BEIJING — While investors around the world fret over inflation, China’s central bank has more problems than rising prices to worry about.
Central banks worldwide have kept monetary policies easy and interest rates lower in a bid to support growth in the wake of the coronavirus pandemic last year, and China is no exception.
Now as consumer and producer prices climb, investors are on edge as they try to discern if central banks will be raising interest rates.
But the People’s Bank of China — and economists parsing its statements — are not as worried about inflation, or expecting much monetary policy change as the country faces more pressing risks.
In its report on first quarter monetary policy released late Tuesday, the central bank focused on how the foundation for China’s economic recovery is not solid.
“Residents’ consumption is still constrained and investment growth is insufficient,” the report said, according to a CNBC translation of the Chinese text. The PBOC added that smaller, privately run businesses still face difficulties, and ensuring employment remains a great challenge.
The report talked at length about an increase in inflation globally, and forecast China’s producer prices would rise later this year as commodity prices climb worldwide. The central bank also noted that rising inflation in major economies has increased the pressure of currency depreciation and capital flows for some emerging economies.
Data out this week showed U.S. consumer prices posted their fastest increase since September 2008, at 4.2% in April. Meanwhile, producer prices rose 6.2% in their fastest increase in the index’s roughly one-decade history.
The S&P 500 has fallen more than 2% so far this week, while the 10-year Treasury briefly hit a one-month high of nearly 1.69%. It’s not clear if the latest rise in U.S. inflation will be a negative for stocks in the long term.
China keeps rates steady
The Chinese 10-year government bond yield has held above 3.1%, while the Shanghai composite has climbed 2% this week. China said Tuesday its producer prices rose in April by their fastest in more than three years — up 6.8%. But consumer prices edged up just 0.9% as pork prices fell.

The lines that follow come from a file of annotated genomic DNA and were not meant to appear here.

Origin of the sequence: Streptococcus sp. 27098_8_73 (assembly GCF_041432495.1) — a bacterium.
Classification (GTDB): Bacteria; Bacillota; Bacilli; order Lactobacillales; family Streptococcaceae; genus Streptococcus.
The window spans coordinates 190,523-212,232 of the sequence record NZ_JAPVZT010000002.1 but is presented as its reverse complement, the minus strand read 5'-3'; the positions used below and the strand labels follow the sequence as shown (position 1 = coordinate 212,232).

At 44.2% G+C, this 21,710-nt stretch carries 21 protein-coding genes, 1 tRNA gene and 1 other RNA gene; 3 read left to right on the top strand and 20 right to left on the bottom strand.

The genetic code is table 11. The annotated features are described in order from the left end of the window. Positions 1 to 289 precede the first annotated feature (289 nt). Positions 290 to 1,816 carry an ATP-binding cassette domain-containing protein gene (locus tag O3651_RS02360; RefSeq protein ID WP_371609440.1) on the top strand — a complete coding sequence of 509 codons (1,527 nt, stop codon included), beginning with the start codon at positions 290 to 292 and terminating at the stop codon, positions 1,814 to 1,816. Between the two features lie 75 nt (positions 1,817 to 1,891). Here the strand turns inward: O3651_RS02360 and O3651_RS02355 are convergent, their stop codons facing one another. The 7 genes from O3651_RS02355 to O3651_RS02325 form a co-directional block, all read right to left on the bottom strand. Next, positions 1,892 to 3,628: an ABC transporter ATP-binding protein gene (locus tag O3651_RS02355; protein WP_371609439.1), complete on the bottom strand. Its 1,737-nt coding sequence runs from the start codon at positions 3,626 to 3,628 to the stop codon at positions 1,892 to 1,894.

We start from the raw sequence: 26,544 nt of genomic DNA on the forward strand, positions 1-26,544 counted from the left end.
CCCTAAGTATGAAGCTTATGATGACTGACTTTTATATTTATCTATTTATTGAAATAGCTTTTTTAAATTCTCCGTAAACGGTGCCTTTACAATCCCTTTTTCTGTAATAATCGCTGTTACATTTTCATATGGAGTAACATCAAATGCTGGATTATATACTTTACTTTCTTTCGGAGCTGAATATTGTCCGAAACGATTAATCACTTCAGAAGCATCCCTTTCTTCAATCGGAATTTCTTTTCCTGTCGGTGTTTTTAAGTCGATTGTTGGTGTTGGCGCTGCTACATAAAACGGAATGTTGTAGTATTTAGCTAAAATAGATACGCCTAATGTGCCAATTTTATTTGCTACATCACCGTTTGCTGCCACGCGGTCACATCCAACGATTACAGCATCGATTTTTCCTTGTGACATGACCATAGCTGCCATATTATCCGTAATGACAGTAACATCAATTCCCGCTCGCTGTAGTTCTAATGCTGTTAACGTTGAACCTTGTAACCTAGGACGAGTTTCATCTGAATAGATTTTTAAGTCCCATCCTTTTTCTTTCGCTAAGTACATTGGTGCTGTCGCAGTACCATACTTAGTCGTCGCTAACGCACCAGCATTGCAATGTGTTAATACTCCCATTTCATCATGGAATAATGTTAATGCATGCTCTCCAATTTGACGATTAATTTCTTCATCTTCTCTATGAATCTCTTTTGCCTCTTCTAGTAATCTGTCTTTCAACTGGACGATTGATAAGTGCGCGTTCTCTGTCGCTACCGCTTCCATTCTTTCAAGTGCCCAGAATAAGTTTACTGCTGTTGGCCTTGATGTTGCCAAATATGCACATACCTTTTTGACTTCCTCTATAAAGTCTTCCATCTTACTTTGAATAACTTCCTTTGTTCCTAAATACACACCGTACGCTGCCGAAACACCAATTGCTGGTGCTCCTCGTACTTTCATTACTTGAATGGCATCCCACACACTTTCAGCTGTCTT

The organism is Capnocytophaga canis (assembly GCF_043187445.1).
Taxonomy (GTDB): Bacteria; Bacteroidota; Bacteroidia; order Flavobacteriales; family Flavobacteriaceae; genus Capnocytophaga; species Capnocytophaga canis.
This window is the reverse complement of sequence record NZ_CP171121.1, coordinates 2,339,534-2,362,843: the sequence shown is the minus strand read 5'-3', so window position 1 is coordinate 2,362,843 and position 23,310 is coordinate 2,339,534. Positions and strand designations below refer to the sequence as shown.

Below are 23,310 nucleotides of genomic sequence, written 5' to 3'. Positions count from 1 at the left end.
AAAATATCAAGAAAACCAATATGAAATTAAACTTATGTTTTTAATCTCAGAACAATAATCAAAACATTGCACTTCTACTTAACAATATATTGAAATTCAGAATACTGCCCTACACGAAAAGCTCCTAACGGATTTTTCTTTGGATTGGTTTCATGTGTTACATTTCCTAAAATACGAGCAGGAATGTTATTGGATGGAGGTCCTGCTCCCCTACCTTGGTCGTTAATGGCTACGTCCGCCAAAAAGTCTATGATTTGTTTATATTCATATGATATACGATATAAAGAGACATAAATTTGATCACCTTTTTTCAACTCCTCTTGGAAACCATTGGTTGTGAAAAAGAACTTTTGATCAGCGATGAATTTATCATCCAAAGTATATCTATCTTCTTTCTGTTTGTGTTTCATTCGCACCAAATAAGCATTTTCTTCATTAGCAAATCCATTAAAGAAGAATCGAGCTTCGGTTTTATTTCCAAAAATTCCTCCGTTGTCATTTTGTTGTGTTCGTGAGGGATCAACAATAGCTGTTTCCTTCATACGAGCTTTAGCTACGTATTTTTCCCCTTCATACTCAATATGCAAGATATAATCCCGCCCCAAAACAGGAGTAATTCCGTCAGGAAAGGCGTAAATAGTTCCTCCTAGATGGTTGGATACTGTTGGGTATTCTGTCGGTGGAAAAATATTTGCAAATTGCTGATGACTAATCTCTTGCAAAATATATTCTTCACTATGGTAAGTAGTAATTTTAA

“If we have prices rising in China, it’s not demand overheating domestically, which could warrant change of monetary policy to slow that,” said Francoise Huang, senior economist at Euler Hermes, a subsidiary of Allianz, in a phone interview Wednesday. “I continue to think the policy rates will not be changed this year.”
The Chinese central bank has kept its benchmark lending rate, the loan prime rate, unchanged for a year. The next monthly announcement on the rate is due May 20.
In its quarterly report this week, the central bank added that “prudent” monetary policy would be flexible, targeted and appropriate.
High employment pressure
Zong Liang, chief researcher at the Bank of China, doesn’t expect China’s monetary policy to change until the second half of the year, at the earliest. He noted the central bank kept policy relatively tighter in the last two years versus that of other countries.
Although he expects Chinese consumers will pick up their spending in the second quarter, especially as China steps up local vaccinations, consumption is still in a period of recovery, Zong said.
In a sign of Beijing’s caution on the economy, authorities said at a meeting Wednesday that pressure to support employment remains high. The central government decided at the meeting to extend pandemic-era support for unemployment until the end of this year.
However, the level of support was scaled back from what it was last year. China’s economy grew 18.3% in the first quarter, from a contraction last year amid the height of the pandemic.
Separately, data out Wednesday showed loan growth slowed more than expected in April, which some economists said reflected credit tightening.
“We think monetary conditions have likely tightened, but overall credit policy remains supportive for a more balanced recovery of the real economy, considering the relatively robust medium-term and long-term loan growth,” said Bruce Pang, head of macro and strategy research at China Renaissance.
“The sharper-than-expected slowdown in short-term loan issuance in April may also (be) due in part to regulators’ increased scrutiny on the illegal use of business and consumption loans for property financing,” he said.
Risks in real estate
Real estate is one of the primary areas of investment — and speculation — in China. In an attempt to keep price gains from getting out of hand, authorities have tried to act cautiously.
The People’s Bank of China said in its first quarter monetary policy report that house prices must be kept stable, and emphasized that houses are for living, not speculation.
Although markets appear to believe China will accelerate its exit from policies implemented in the wake of the coronavirus pandemic, there isn’t a strong case right now for the central bank to do so, Ligang Liu, chief China economist at Citi Research, said in a statement.
“Financial fragility has increased, represented by the enlarged property bubble, elevated debt level, and enhanced default risk,” Liu said. “We think a hasty withdrawal of stimulus policies will also bring about new financial risks.”